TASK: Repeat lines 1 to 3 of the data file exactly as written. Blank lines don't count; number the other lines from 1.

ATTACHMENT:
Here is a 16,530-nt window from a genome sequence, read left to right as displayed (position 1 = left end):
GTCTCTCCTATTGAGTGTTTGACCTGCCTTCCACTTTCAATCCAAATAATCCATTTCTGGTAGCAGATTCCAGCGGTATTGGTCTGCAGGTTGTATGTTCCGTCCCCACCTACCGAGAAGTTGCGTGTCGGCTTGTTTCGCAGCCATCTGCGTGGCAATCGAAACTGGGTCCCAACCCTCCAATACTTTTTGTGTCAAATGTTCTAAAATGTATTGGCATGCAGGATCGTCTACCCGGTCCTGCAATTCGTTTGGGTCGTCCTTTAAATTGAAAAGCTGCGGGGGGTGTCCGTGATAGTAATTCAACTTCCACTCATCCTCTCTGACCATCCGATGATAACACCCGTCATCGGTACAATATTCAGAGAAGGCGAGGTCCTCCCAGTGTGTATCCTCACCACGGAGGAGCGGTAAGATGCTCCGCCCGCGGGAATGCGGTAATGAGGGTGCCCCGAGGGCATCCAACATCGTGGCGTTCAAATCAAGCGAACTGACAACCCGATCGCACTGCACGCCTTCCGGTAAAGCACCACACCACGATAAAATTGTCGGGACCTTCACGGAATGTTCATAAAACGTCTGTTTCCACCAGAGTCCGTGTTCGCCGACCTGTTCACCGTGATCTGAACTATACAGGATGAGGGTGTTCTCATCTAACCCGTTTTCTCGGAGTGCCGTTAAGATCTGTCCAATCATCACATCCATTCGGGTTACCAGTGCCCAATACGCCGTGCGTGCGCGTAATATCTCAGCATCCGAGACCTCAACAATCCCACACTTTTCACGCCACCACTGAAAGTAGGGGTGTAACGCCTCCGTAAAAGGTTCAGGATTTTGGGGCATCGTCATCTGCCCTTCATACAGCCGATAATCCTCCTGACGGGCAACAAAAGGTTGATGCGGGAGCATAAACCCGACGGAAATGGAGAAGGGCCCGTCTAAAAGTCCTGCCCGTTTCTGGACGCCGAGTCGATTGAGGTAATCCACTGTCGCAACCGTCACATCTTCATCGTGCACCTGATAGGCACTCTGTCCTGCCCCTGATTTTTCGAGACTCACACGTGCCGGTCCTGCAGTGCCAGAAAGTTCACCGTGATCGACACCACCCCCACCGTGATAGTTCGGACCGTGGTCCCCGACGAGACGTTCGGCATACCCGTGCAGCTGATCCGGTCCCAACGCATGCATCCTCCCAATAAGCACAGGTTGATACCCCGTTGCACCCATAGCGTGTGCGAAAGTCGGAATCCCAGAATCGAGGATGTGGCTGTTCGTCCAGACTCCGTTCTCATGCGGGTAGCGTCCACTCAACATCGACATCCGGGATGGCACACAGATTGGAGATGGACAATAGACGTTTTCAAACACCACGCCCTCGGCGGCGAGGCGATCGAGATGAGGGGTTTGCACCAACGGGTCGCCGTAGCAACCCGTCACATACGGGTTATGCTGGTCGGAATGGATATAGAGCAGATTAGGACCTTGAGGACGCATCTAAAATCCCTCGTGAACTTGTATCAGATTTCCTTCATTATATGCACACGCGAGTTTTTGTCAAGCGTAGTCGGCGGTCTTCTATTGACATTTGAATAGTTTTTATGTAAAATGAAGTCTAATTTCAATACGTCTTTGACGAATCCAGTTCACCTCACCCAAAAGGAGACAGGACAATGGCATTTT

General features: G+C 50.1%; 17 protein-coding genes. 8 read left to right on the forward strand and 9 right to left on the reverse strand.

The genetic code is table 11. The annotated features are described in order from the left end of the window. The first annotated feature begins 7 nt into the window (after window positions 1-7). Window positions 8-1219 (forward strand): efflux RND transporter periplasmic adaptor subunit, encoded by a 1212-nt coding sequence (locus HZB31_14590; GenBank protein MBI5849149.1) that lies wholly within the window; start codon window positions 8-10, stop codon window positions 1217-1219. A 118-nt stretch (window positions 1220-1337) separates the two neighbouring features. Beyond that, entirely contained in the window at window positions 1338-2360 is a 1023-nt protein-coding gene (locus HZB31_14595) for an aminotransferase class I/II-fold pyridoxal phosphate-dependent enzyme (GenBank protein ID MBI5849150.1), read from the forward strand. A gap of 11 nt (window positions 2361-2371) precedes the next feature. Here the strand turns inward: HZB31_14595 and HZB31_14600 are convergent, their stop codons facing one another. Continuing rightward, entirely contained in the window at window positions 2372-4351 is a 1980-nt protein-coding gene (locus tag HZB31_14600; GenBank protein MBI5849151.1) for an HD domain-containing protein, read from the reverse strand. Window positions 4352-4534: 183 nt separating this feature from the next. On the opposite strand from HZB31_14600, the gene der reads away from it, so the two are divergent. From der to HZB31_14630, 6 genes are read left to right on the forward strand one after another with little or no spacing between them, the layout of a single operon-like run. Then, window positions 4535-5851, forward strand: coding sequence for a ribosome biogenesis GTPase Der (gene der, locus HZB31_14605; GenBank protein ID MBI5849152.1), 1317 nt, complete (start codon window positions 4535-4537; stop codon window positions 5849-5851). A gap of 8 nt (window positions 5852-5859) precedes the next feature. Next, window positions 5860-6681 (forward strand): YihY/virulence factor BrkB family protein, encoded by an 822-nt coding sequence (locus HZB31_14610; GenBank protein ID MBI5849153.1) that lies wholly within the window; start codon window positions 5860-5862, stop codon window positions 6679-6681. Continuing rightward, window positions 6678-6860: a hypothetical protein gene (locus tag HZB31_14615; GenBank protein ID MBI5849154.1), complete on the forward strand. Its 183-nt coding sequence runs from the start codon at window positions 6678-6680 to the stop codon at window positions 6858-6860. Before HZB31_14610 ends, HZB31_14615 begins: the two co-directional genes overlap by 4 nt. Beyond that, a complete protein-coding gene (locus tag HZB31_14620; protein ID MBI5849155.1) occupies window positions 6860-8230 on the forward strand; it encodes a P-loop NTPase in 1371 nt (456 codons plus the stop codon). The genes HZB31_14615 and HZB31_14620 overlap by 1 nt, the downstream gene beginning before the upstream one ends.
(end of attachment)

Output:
Here is a 16,530-nt window from a genome sequence, read left to right as displayed (position 1 = left end):
GTCTCTCCTATTGAGTGTTTGACCTGCCTTCCACTTTCAATCCAAATAATCCATTTCTGGTAGCAGATTCCAGCGGTATTGGTCTGCAGGTTGTATGTTCCGTCCCCACCTACCGAGAAGTTGCGTGTCGGCTTGTTTCGCAGCCATCTGCGTGGCAATCGAAACTGGGTCCCAACCCTCCAATACTTTTTGTGTCAAATGTTCTAAAATGTATTGGCATGCAGGATCGTCTACCCGGTCCTGCAATTCGTTTGGGTCGTCCTTTAAATTGAAAAGCTGCGGGGGGTGTCCGTGATAGTAATTCAACTTCCACTCATCCTCTCTGACCATCCGATGATAACACCCGTCATCGGTACAATATTCAGAGAAGGCGAGGTCCTCCCAGTGTGTATCCTCACCACGGAGGAGCGGTAAGATGCTCCGCCCGCGGGAATGCGGTAATGAGGGTGCCCCGAGGGCATCCAACATCGTGGCGTTCAAATCAAGCGAACTGACAACCCGATCGCACTGCACGCCTTCCGGTAAAGCACCACACCACGATAAAATTGTCGGGACCTTCACGGAATGTTCATAAAACGTCTGTTTCCACCAGAGTCCGTGTTCGCCGACCTGTTCACCGTGATCTGAACTATACAGGATGAGGGTGTTCTCATCTAACCCGTTTTCTCGGAGTGCCGTTAAGATCTGTCCAATCATCACATCCATTCGGGTTACCAGTGCCCAATACGCCGTGCGTGCGCGTAATATCTCAGCATCCGAGACCTCAACAATCCCACACTTTTCACGCCACCACTGAAAGTAGGGGTGTAACGCCTCCGTAAAAGGTTCAGGATTTTGGGGCATCGTCATCTGCCCTTCATACAGCCGATAATCCTCCTGACGGGCAACAAAAGGTTGATGCGGGAGCATAAACCCGACGGAAATGGAGAAGGGCCCGTCTAAAAGTCCTGCCCGTTTCTGGACGCCGAGTCGATTGAGGTAATCCACTGTCGCAACCGTCACATCTTCATCGTGCACCTGATAGGCACTCTGTCCTGCCCCTGATTTTTCGAGACTCACACGTGCCGGTCCTGCAGTGCCAGAAAGTTCACCGTGATCGACACCACCCCCACCGTGATAGTTCGGACCGTGGTCCCCGACGAGACGTTCGGCATACCCGTGCAGCTGATCCGGTCCCAACGCATGCATCCTCCCAATAAGCACAGGTTGATACCCCGTTGCACCCATAGCGTGTGCGAAAGTCGGAATCCCAGAATCGAGGATGTGGCTGTTCGTCCAGACTCCGTTCTCATGCGGGTAGCGTCCACTCAACATCGACATCCGGGATGGCACACAGATTGGAGATGGACAATAGACGTTTTCAAACACCACGCCCTCGGCGGCGAGGCGATCGAGATGAGGGGTTTGCACCAACGGGTCGCCGTAGCAACCCGTCACATACGGGTTATGCTGGTCGGAATGGATATAGAGCAGATTAGGACCTTGAGGACGCATCTAAAATCCCTCGTGAACTTGTATCAGATTTCCTTCATTATATGCACACGCGAGTTTTTGTCAAGCGTAGTCGGCGGTCTTCTATTGACATTTGAATAGTTTTTATGTAAAATGAAGTCTAATTTCAATACGTCTTTGACGAATCCAGTTCACCTCACCCAAAAGGAGACAGGACAATGGCATTTT

General features: G+C 50.1%; 17 protein-coding genes. 8 read left to right on the forward strand and 9 right to left on the reverse strand.